“(ii) Not more than 25 percent of the gross income of the paying corporation for
such prior taxable year (if any) consists of interest or dividends (other than interest
derived from the conduct of a banking, insurance, or financing business and dividends or
interest received from subsidiary corporations, 50 percent or more of the outstanding
shares of the voting stock of which is owned by the paying corporation at the time such
dividends or interest is received).”
2. The following new subparagraph (c) of paragraph (2) shall be added to Article 12 (Dividends) of
the Convention:
“(c) When a corporation is the recipient of a dividend from a paying corporation of
income derived during any period for which the paying corporation is entitled to the reduced tax
rate applicable to an approved enterprise under Israel’s Encouragement of Capital Investments
Law (1959), 15 percent of the gross amount of the dividend paid, but only if the conditions of
subparagraph (b) (i) and (ii) are met.”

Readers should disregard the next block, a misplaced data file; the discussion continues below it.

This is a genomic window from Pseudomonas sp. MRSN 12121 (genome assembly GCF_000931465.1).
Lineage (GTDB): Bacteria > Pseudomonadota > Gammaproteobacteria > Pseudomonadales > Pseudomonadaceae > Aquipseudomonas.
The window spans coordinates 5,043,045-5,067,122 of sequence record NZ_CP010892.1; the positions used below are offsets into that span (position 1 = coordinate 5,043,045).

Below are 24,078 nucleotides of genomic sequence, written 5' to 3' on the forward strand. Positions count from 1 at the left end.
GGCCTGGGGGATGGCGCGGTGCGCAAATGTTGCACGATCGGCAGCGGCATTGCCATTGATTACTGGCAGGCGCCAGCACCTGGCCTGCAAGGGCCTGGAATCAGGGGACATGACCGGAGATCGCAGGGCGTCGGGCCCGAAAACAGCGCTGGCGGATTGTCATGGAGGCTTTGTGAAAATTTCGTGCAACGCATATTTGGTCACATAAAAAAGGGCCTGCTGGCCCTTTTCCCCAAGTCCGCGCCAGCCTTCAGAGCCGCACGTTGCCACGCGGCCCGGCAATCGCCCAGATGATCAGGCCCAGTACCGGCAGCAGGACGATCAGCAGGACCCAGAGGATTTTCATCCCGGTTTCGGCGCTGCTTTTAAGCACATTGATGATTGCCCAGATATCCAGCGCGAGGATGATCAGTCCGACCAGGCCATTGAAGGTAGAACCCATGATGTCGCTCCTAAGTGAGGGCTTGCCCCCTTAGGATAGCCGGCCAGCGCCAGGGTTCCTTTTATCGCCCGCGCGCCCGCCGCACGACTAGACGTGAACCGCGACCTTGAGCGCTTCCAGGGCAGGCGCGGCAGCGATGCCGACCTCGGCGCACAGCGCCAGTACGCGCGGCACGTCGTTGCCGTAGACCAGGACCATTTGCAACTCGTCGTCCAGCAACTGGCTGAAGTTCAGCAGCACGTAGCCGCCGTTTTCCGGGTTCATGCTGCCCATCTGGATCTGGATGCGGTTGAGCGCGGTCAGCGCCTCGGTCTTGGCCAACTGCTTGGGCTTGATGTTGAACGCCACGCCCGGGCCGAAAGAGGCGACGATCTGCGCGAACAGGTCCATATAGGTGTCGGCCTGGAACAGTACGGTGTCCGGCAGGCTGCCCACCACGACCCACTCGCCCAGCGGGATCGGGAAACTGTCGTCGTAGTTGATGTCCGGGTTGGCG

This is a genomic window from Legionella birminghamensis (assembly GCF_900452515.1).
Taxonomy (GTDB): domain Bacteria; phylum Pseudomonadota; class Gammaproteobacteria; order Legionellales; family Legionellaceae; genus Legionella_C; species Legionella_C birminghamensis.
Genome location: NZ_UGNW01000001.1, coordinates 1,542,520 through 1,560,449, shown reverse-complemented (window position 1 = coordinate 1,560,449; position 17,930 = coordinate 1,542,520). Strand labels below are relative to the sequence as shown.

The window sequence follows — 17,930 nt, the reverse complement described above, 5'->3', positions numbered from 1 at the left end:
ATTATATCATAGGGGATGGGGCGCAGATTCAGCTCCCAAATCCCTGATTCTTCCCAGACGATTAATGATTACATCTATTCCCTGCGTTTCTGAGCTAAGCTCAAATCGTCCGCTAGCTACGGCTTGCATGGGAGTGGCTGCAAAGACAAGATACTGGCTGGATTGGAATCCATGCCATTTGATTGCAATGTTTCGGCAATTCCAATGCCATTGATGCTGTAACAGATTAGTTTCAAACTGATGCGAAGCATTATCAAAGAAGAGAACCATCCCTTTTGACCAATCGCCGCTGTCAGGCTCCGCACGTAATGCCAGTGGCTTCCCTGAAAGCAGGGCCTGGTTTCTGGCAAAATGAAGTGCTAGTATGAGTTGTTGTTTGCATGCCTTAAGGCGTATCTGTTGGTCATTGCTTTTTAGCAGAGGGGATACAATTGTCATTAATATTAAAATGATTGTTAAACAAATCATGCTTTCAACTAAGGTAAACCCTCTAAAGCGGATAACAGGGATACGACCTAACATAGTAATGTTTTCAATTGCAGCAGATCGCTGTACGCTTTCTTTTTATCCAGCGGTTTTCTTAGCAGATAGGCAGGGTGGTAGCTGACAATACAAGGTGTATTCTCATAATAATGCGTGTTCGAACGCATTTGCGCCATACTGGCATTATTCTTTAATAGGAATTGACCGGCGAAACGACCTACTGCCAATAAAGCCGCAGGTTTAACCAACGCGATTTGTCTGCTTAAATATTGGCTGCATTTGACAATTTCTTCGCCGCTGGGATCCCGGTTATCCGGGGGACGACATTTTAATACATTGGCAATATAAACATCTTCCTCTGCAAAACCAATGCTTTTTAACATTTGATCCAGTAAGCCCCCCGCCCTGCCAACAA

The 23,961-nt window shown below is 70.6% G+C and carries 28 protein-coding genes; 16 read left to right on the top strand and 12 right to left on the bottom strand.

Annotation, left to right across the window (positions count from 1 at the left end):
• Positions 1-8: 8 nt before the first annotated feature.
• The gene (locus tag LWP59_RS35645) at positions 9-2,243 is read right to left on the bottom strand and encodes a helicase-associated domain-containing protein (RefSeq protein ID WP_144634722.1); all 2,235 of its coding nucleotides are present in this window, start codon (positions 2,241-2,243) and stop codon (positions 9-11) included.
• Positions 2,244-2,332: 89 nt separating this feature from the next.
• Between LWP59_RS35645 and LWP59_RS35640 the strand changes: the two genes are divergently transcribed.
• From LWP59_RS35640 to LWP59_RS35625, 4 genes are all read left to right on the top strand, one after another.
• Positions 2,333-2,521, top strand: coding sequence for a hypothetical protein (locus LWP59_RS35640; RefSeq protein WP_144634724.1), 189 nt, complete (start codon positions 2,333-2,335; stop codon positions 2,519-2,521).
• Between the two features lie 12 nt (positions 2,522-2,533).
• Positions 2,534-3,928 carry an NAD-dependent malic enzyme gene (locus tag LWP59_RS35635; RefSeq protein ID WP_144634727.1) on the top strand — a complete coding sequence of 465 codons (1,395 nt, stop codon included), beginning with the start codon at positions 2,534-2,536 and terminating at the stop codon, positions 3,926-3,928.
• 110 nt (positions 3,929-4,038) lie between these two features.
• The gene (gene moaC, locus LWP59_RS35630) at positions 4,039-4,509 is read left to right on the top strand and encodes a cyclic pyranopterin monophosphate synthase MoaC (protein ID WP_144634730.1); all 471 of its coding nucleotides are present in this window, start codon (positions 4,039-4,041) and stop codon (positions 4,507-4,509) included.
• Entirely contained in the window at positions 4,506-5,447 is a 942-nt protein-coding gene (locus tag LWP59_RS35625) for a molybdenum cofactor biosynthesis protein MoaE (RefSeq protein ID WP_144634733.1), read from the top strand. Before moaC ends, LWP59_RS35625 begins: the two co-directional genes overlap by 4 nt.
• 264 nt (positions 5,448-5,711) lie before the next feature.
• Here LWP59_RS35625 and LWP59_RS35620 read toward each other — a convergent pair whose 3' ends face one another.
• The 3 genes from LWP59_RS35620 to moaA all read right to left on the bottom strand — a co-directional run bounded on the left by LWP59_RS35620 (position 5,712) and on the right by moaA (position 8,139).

ARTICLE IX
Subparagraph (b) of paragraph (1) of Article 15 (Capital Gains) of the Convention shall be deleted
and replaced by the following:
“(b) The gain is from the sale, exchange or other disposition of property described in
subparagraph (2) (c) of Article 14 (Royalties).”

ARTICLE X
The following new Article shall be added as Article 15-A (Charitable Contributions):
“ARTICLE 15-A
“Charitable Contributions “(1) In the computation of taxable income of a citizen or a resident of the United States for any
taxable year under the revenue laws of the United States, there shall be treated as a charitable
contribution under such revenue laws contributions to any organization created or organized under the
laws of Israel (and constituting a charitable organization for the purpose of the income tax laws of Israel)
if and to the extent such contributions would have been treated as charitable contributions had such